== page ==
The Exchange Lab CEO James Aitken: ‘Heritage perceptions can hold back the entire industry’ | M&M Global

The Exchange Lab CEO James Aitken: ‘Heritage perceptions can hold back the entire industry’

Where is programmatic headed in 2015? James Aitken, chief executive at The Exchange Lab, offers his predictions.

James Aitken

Programmatic has created a bridge between traditional and online media. Programmatic enables brands to reach the ‘always on’ customer across multiple devices throughout the same campaign.

It does the heavy lifting for brands and advertisers by streamlining processes and providing simplicity, transparency and insight to deliver them time to focus on the real challenge: their strategy. Media buying is faster, more cost efficient and effective due to real-time automation and optimisation.

There are still clients that need more education on the benefits of programmatic but, as the online market and consumer matures, we are seeing advertisers ask more questions and request programmatic specialist consulting.

Senior marketers are impressed at the capabilities around audience targeting, especially the insights garnered around audiences and data from their campaigns. Brands are embracing programmatic fast, and, to prove this, premium inventory prices have doubled in 2014, in line with the supply and demand curve as marketers migrate their spend online and as rich formats along with digital products evolve to become consumer-centric.

Media mix

Programmatic is going to be a massive priority in 2015 according to our clients. It is the most efficient way to find, engage and relate to customers online, and the best mechanism to drive global scale and run campaigns across multiple markets. It enables marketers to think globally and act locally.

Retail clients have been leaders in the space since direct response or performance campaigns were originally how brands and advertisers were using programmatic. Today, we see a lot more brand campaigns in programmatic and most verticals have now tested or are utilising programmatic in their media mix.

Agencies who have set up trading desks have also been the quickest to adapt but I really just see that more as them understanding programmatic but not as a long term business model due to the conflict of interest. Are you a media vendor or my agency?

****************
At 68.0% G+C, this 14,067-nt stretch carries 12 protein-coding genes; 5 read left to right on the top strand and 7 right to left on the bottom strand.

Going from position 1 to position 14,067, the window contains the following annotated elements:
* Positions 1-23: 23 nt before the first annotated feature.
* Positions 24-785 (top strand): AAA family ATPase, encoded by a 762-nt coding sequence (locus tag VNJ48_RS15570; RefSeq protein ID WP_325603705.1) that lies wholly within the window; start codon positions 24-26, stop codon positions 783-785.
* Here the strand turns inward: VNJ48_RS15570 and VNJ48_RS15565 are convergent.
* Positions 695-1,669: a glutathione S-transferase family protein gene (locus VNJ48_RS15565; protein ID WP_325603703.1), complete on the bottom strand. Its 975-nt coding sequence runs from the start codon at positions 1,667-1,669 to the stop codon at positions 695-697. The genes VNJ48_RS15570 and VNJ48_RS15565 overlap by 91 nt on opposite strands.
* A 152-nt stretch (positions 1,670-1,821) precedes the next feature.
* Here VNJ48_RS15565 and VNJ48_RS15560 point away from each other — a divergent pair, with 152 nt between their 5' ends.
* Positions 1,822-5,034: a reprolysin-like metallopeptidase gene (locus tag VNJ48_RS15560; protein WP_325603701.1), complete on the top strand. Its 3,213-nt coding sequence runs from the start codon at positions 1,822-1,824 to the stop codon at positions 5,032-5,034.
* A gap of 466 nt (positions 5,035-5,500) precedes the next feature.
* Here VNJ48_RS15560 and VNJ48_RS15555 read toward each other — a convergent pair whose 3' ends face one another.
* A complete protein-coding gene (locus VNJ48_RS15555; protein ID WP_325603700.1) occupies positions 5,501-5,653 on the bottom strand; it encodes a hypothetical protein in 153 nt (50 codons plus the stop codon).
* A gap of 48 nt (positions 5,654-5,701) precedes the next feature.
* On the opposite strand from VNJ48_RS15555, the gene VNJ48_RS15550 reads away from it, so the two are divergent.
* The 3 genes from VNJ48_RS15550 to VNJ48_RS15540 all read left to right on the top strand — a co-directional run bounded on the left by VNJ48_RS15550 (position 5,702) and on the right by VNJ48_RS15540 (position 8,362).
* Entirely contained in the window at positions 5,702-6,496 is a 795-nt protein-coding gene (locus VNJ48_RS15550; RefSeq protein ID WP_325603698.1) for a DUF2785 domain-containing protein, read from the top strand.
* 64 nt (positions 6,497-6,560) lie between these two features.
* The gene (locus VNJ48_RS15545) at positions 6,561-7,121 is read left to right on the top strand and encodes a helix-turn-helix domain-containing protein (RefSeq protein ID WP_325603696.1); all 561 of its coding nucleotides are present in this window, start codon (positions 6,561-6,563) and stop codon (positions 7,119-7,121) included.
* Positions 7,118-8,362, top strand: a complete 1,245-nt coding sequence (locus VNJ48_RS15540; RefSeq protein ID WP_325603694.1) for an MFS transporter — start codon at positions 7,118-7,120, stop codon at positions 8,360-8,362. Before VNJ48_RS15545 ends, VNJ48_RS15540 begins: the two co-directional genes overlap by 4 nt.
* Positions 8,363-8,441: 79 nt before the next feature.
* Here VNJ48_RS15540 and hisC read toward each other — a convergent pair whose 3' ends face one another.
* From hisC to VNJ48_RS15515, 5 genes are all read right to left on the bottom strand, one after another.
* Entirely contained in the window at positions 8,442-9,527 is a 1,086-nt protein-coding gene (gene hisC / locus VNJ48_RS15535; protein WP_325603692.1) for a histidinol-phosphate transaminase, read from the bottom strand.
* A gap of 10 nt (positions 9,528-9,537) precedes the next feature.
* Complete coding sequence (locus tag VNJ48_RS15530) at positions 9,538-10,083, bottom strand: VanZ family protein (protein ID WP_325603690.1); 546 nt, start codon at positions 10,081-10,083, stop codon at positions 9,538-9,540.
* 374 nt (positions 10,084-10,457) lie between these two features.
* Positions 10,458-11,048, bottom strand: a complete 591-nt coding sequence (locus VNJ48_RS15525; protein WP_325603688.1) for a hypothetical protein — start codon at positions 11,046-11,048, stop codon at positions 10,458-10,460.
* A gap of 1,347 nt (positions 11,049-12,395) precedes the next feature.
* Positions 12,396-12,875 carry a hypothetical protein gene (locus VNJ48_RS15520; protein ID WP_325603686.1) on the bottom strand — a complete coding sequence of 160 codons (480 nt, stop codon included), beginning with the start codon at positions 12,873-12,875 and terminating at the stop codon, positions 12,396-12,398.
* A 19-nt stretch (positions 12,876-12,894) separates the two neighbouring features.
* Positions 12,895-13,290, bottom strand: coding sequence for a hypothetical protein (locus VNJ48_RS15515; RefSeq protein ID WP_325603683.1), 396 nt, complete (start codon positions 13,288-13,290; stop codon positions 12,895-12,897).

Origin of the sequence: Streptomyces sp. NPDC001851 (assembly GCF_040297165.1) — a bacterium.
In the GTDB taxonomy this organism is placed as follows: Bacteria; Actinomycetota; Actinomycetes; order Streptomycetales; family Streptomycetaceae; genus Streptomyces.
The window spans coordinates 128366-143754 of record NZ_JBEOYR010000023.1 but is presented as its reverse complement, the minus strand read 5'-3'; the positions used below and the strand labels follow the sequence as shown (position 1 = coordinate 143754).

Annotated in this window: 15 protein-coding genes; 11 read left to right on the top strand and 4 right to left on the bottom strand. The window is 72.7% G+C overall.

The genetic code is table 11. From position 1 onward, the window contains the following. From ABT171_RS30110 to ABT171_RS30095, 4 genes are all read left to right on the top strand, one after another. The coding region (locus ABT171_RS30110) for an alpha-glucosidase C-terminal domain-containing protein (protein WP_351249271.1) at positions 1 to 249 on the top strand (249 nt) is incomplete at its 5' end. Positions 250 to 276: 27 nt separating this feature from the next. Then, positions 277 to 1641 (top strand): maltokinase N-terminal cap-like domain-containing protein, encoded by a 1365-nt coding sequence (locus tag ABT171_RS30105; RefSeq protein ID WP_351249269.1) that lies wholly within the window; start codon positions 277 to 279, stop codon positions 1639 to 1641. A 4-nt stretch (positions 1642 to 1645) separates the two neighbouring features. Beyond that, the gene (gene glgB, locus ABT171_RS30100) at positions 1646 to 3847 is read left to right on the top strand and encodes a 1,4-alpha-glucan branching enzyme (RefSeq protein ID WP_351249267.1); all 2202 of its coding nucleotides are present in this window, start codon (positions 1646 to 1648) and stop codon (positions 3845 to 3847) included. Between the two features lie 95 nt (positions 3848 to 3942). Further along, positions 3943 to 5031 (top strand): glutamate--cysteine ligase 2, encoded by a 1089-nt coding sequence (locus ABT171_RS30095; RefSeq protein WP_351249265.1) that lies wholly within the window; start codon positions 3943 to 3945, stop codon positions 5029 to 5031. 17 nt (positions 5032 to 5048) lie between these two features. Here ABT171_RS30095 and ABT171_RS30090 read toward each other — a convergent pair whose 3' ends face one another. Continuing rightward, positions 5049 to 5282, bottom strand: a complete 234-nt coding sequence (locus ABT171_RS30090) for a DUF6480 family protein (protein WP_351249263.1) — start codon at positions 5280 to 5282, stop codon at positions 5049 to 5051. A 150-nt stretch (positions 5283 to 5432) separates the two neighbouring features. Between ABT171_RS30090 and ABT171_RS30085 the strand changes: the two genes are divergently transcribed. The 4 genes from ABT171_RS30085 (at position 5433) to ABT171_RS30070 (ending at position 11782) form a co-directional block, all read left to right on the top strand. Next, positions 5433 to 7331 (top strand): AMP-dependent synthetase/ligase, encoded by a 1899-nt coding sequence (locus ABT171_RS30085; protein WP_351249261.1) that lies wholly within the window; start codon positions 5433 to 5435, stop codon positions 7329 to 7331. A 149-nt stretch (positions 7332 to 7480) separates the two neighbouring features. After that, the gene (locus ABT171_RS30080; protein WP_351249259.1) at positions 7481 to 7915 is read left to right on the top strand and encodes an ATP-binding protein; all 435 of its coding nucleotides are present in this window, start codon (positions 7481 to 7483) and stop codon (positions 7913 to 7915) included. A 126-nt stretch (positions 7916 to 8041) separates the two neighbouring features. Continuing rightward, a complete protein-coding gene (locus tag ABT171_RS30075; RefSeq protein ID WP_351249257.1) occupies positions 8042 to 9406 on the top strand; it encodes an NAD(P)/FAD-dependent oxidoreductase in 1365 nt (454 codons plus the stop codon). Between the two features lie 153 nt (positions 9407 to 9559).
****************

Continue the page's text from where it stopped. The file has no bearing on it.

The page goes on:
Educating clients

What concerns me most about programmatic? Those not being transparent to clients.

I’m also concerned about companies using it incorrectly and not educating clients appropriately. I’m talking about sales reps being greedy, miss-selling and not thinking about the client’s needs or future business. This causes marketers to lose confidence in online advertising.

Heritage perceptions can hold back the entire industry, as can regulation and a shortage of brand-friendly formats.

Biggest trends

We can no longer rely on one, two or three DSPs to do the job. Back in June we were running a campaign across four integrated DSPs. One of them shut off due to its own technical failure and it was down for two weeks. This was one of our top performing and very well-known global partners. Luckily we were able to unplug it from the campaign and instantly replace it with another DSP that had similar tactics and qualities.

Last year, The Economist published an overview of programmatic, stating that, as programmatic and online advertising evolves – and at a speed the industry struggles to keep up with – there is no value in acquiring ad technologies or signing onto contracts for longer than six months. We must have an agile approach.

For much more analysis of the biggest trends shaping global media and marketing, order your FREE copy of M&M Global presents: International Media 2015 here

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